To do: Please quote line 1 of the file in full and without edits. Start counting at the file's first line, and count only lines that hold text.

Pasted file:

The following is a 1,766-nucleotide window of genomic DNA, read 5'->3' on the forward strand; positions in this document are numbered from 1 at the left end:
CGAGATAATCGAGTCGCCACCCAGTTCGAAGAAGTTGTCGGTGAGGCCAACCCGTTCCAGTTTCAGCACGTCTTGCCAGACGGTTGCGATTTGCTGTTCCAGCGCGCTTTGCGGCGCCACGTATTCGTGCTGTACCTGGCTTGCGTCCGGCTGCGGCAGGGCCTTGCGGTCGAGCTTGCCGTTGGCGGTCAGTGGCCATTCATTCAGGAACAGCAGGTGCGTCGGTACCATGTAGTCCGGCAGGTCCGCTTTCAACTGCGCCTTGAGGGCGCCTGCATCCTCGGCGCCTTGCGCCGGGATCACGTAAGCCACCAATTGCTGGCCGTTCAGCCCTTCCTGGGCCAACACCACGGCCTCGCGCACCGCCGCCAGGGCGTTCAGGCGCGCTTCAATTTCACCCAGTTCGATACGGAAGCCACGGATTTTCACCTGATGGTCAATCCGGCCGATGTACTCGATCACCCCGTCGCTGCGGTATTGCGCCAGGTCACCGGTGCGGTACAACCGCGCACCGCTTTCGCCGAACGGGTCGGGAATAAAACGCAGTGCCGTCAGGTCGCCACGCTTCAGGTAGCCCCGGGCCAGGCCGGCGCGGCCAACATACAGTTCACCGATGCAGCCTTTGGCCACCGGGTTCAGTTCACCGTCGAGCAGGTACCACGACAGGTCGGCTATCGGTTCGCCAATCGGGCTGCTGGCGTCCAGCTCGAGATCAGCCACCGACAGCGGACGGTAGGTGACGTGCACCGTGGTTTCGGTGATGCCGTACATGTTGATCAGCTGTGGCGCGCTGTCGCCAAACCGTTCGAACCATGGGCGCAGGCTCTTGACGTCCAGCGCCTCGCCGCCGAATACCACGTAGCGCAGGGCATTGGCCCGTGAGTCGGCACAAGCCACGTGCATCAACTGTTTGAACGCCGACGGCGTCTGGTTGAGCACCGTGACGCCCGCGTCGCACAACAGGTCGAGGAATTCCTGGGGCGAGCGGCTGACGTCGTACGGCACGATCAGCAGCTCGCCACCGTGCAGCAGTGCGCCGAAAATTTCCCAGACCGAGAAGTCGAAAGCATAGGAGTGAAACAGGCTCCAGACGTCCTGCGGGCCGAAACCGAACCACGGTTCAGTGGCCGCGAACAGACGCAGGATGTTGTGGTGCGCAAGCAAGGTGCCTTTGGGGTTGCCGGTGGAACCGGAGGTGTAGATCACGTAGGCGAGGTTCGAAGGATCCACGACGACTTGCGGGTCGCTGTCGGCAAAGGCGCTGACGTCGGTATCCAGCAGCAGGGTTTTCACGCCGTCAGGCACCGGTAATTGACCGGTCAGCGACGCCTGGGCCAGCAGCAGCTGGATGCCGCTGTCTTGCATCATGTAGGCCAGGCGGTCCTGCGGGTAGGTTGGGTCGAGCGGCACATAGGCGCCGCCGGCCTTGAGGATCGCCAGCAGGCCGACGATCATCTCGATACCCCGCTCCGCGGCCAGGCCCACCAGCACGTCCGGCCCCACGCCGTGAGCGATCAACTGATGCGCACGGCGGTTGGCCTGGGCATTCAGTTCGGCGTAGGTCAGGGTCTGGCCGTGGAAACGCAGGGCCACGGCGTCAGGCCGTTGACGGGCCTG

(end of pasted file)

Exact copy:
The following is a 1,766-nucleotide window of genomic DNA, read 5'->3' on the forward strand; positions in this document are numbered from 1 at the left end: